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Crew Dawg

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  1. Valid. I'm not trying to skirt the rules at all, hence the question. BWW's anyone? Herding cats...
  2. Do you have any specifics on how they were done as an AT? It would be great to direct some AT towards it if there is any left over days at the end of the year.
  3. Get the mat out. Exactly what I'm asking. I've heard it happening but can't find any supporting documents to that effect. If the government put more effort into veteran care there wouldn't be a need for charity work but it is what it is and that is another topic. There are a lot of vets that need our help. Several squadrons I've been in have done charity work while on orders - community cleanups, toys for tots etc so there is precedent. I'll still volunteer regardless, but a few more pay days would give a few more days to help someone else out that really needs support.
  4. I volunteer a few hundred hours a year for some non profits that help veterans and wounded veterans. Are there any days we can use towards this purpose? The definition of a PT day is pretty broad but I was looking to see if there is a precedent or if anyone has had success. Cheers
  5. Anyone currently in SOS? Quick question for you. PM works.
  6. Warning for those with triggers, he is sitting in front of five decapitated craniums. A little nuggets up next time please.
  7. Patience.... I need an ending first to the story of all stories....
  8. Yep. Way more. He could have delayed and said "Eject, Eject, Eject" allowing the plane to continue rolling out of control. This delay would have put them nose down, inverted, below 1000' when they exited the jet, or he could pull the handles at less than 90 degrees bank as soon as he realized the jet was out of control. They would be morts if he delayed any longer. The WSO is extremely happy he was ejected from the jet when he was. It is easy to second guess a newspaper article. The story is way better first hand.
  9. I think my PT gear shows more leg than that.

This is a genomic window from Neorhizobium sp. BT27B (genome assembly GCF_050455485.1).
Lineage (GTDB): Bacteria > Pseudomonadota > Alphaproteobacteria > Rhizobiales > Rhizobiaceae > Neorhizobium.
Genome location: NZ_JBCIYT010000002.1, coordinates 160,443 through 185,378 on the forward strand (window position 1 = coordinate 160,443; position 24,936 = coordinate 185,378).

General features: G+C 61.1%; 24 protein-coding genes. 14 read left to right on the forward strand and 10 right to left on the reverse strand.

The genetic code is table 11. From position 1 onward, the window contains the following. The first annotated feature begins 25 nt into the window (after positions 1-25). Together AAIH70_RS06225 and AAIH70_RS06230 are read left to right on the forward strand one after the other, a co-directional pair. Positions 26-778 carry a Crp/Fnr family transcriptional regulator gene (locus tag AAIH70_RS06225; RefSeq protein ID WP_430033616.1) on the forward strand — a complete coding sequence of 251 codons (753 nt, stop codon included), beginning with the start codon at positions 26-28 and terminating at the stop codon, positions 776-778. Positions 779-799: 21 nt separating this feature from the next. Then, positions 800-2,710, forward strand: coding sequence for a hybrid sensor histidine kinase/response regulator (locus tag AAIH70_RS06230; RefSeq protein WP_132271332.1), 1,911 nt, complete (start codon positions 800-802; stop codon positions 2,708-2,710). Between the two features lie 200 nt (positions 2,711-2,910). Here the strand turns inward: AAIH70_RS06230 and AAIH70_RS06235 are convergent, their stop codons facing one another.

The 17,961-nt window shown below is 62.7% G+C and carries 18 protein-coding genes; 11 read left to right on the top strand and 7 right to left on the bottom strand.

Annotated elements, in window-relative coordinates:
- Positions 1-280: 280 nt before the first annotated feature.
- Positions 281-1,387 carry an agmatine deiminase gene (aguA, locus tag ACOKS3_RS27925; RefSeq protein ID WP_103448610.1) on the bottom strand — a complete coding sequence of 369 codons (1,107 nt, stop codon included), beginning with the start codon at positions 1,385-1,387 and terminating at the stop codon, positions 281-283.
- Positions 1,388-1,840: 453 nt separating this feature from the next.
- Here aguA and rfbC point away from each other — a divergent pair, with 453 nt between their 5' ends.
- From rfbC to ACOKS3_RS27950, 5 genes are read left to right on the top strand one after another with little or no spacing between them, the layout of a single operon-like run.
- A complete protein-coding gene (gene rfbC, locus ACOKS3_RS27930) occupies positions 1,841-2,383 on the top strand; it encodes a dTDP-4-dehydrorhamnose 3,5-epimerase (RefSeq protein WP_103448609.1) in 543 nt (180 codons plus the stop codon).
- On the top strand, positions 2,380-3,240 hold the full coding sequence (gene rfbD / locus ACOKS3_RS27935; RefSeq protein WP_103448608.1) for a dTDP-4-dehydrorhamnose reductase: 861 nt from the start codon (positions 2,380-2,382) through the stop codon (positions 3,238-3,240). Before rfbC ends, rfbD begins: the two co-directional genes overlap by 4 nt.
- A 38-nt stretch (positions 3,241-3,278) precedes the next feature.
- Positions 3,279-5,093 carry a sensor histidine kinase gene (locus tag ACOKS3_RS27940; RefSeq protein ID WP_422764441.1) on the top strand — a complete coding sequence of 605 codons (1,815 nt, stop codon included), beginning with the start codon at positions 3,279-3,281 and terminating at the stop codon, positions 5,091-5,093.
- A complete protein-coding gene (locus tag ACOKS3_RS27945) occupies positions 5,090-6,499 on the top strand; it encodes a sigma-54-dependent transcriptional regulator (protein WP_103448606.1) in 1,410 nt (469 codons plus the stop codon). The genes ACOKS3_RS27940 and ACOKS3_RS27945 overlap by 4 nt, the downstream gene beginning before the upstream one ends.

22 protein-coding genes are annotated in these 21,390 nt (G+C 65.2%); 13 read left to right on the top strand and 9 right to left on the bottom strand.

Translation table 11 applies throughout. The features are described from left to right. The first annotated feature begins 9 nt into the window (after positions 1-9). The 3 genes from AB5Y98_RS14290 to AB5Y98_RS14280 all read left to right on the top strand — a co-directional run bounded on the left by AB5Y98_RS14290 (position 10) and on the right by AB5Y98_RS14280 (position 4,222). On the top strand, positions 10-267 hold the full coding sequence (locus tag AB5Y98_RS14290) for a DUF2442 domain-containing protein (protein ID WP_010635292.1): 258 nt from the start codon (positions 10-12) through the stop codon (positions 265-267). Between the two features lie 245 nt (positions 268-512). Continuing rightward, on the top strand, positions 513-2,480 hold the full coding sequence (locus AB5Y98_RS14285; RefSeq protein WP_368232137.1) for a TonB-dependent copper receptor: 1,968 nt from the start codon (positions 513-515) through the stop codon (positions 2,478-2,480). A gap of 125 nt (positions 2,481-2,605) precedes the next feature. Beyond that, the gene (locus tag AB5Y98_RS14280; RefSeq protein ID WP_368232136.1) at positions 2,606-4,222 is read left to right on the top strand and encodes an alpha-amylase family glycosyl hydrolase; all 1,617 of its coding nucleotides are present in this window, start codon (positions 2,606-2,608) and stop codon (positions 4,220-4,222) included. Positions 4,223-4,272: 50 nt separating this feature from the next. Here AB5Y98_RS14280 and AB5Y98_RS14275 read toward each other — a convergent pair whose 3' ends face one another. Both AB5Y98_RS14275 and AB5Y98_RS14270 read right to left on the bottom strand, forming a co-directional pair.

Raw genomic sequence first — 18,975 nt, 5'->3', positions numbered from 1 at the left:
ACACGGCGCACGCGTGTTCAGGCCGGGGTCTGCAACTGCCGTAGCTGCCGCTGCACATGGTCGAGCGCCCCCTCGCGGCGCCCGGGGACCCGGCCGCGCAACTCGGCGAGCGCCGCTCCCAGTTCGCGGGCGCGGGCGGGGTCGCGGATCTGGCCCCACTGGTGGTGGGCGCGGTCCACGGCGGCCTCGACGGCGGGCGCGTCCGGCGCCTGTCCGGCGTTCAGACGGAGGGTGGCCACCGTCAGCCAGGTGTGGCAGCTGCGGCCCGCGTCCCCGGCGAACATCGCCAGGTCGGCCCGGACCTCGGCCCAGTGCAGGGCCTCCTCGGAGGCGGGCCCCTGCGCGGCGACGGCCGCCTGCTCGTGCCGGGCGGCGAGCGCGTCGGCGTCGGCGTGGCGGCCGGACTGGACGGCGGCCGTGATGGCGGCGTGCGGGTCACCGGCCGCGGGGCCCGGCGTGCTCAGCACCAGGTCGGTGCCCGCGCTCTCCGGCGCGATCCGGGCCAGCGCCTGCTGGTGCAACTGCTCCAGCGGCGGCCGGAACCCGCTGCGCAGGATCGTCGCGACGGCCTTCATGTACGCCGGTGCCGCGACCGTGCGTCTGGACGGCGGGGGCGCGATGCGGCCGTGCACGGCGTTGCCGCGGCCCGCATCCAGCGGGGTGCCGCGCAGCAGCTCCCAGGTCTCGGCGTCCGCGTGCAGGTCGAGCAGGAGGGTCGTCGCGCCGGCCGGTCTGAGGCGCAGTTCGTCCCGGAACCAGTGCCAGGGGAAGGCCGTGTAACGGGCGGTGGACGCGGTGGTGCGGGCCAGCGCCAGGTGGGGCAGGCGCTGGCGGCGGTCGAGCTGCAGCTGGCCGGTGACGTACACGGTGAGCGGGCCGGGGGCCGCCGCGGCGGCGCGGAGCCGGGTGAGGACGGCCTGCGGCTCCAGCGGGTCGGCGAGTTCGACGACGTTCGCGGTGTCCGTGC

10. I normally don't pitch into these discussions on BO but I find the Bikini Sting Operation at Vance fascinating. http://www.vance.af....sp?id=123368125 Granted I only did SOS in correspondence, this leadership style is interesting to say the least. Not that long ago when the Air Force spent money on flying.... So there I was flying my Viper 1 foot high and 1 knot under the max speed limit over an NFL stadium full of screaming fans after a full ACM mission, we hustled home, debriefed in the car and found ourselves back at the game before half time. At some point we were escorted into the bowels of the stadium where we took photos with the NFL cheerleaders - them in a two piece, us in uniform, which were then displayed on the jumbotron, saluting the military to thousands of red blooded americans cheering our prowess. That picture hung in the squadron for years. No one that saw that picture ever mentioned it in a bad way, we were in the squadron and certainly approachable about it. Most of us were married with kids. Now there is an off colored empty space where it used to be. Next to the now void space is a large plasma that we spent end of year funds on that usually shows ESPN, often displaying highlights of the same cheerleaders in full HD. I saw those same cheerleaders in the desert during the war, brought in to increase morale. Airmen, and officer alike lined up to have their picture taken with them. PA then took pictures of the airmen having their pictures taken and posted them on the base web page and news letter. I had a picture already with the cheerleaders so I skipped that page of the base paper. There were often musicians that were on that desert base that had lyrics that I didn't agree with - mainly the country singers. I usually just didn't go. I have to do water survival every few years. This has taken place at the pool, the beach, a river and even a water park where the family was invited to spend the day afterwards as a unit cohesion family day. Work and play in the same outing. I was never issued a swim suit by the Air Force so I wear the same board shorts I use to surf. The women wore the same suits they use to surf, the enlisted life support and the officers alike. PA was there and they took pictures of the day, all in our swim suits and put it in the base paper saying how great of a day it was to accomplish the mission and build that camaraderie. My little girl and I went to to the beach a few dozen times this summer. She is 3 and has two bathing suits. A pink one piece with Cinderella on it, and a two piece with Dora. She picked them out at Walmart. I think they only make 5 swimsuits total for kids her age because I saw many other kids wearing the same thing. On babycenter.com you can find discussions on what is appropriate for a child to wear to the beach. Some think children should wear jeans and long sleeves as not to attract predators. I see these children in full clothing at the beach and some of those kids even play with my daughter. I know the views of the parents are different, but I have never been lectured on it. She thought it was hilarious to smash sand castles that I built, so I took videos and pictures and showed them to friends at work when I wasn't busy learning how to kill. I have framed pictures of the same. They all thought it was adorable. What if she was 16? Could I show those same pictures? 18? Does the difference in age make them appropriate or not? Maybe it is worse displaying a minor in a bikini? If someone said something inappropriate about my daughter in the way the sting implies, we would discuss it after they woke up from being knocked out. Or maybe I invited inappropriate remarks for showing the picture in the first place. Possibly we are finding controversy where there really is none. The Vance sting is an interesting experiment. I know the exact day the Air Force lost its mind and it is somewhat related. I'm working on a story for my story thread but it is a little out of order. I think I'll bring it to the top.